Innovate to grow, mainland is told
Despite the mainland's rapid economic growth, it is still wrestling with the challenge of unleashing innovation from its workforce, according to former General Electric chief executive Jack Welch.
Speaking on the sidelines of a business forum yesterday, Welch said the mainland also needed to develop its health care and pension systems to create what he described as 'a high-consumption society'.
Welch credited the mainland with having an energetic trait that is 'far above the rest of the world'.
'The question for China, though, is how much innovation can be matched to grow with that energy,' he said. 'We need more ideas from China.'
He said the mainland continues to offer an efficient and low-cost environment for companies to manufacture products, which has helped the economy grow fast over the last three decades.
That prompted Welch to ask: 'How do you unleash the enormous brain power that's there?'
Under the mainland's 12th five-year plan, Beijing has vowed to increase innovation, develop its services sector and make domestic consumption an engine of growth rather than depend on exports.
Following the approval of that plan by the National People's Congress in March this year, Premier Wen Jiabao said he had always emphasised that the mainland's rise should not be seen solely from the point of view of gross domestic product. The country needed to build a whole system to nourish talent and encourage progress in science and technology, he said.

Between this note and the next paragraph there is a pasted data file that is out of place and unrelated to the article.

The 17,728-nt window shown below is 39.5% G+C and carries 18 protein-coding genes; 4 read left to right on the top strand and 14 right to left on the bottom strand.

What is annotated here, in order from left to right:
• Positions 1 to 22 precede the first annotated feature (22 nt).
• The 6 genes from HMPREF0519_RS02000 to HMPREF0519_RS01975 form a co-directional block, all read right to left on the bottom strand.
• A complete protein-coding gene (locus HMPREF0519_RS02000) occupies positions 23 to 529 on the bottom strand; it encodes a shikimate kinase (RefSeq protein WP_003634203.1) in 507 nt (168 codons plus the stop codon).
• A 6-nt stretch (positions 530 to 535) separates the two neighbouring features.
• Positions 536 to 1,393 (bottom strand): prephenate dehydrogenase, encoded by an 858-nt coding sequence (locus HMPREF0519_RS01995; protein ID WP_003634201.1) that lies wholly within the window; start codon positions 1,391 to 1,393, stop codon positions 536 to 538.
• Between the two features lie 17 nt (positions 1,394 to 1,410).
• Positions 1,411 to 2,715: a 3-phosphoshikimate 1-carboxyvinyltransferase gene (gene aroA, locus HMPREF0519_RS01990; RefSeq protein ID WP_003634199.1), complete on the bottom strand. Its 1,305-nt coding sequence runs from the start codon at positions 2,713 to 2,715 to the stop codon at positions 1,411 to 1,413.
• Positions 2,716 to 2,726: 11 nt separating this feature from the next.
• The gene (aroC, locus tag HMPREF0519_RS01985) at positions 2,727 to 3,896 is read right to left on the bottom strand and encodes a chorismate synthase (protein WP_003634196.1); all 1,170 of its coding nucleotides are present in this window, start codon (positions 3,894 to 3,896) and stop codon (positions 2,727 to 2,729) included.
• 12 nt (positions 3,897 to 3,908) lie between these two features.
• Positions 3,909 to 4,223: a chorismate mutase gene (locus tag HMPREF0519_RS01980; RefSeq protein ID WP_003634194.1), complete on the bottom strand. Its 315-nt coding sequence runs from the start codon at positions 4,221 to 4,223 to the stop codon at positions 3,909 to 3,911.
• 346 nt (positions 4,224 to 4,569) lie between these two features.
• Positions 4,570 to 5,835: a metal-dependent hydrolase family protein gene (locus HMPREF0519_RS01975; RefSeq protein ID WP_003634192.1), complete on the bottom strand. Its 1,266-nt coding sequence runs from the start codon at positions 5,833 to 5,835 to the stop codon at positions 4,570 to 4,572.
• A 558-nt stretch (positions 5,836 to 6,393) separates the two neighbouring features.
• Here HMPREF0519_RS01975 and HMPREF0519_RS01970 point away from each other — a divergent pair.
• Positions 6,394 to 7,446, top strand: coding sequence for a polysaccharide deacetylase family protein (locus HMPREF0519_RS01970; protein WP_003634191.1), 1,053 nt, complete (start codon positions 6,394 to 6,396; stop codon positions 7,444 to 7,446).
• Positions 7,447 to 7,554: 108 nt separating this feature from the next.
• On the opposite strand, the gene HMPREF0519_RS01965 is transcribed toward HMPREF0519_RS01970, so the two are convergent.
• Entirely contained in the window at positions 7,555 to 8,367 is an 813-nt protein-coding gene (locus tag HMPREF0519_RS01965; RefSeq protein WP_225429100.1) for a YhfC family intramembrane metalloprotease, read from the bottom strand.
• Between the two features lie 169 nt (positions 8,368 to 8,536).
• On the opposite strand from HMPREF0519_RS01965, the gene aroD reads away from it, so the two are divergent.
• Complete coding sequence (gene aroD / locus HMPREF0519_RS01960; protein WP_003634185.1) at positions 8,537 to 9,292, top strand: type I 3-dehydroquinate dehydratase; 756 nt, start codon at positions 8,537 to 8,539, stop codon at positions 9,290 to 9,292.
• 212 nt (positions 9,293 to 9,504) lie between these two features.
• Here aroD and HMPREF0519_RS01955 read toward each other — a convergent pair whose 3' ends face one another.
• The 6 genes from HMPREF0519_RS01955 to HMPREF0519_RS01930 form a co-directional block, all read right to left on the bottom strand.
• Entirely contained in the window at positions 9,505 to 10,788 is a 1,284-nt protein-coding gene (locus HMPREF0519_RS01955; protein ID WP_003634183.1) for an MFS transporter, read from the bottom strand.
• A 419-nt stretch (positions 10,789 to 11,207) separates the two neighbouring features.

'China's economy has long been seen as imbalanced, uncoordinated and unsustainable,' Wen said. 'We must seize the opportunity now to adjust the economic structure.'
The shift towards a more innovation-focused economy is already in progress. The mainland had a total of 12,337 international patent applications last year, up 56.2 per cent from 7,900 filings in 2009. That ranked it fourth behind the United States, Japan and Germany.
Joanne Hon, the head of sales and marketing operations for Asia at CPA Global, the world's top intellectual property (IP) management services provider, said the publication of the mainland's National Patent Development Strategy last November gave more impetus to improve management of IP assets.
To boost the mainland's innovation development, the document set a target of two million patent filings a year by 2015.
Welch, who built GE into a US$400 billion business as its chief executive for more than 20 years until 2001, said creating a sustainable high-consumption society meant a sharper focus on the welfare of the country's workforce.
'There's no question that China has enormous savings,' Welch said. 'But to be a consumption society, the country is going to have to develop a pension system and health care system that will assure people they'll be taken cared of in their old age.
'If that happens, you end up with the capital to be a high-consumption society,' he said
'It's going to take some time, but I'm sure that will occur.'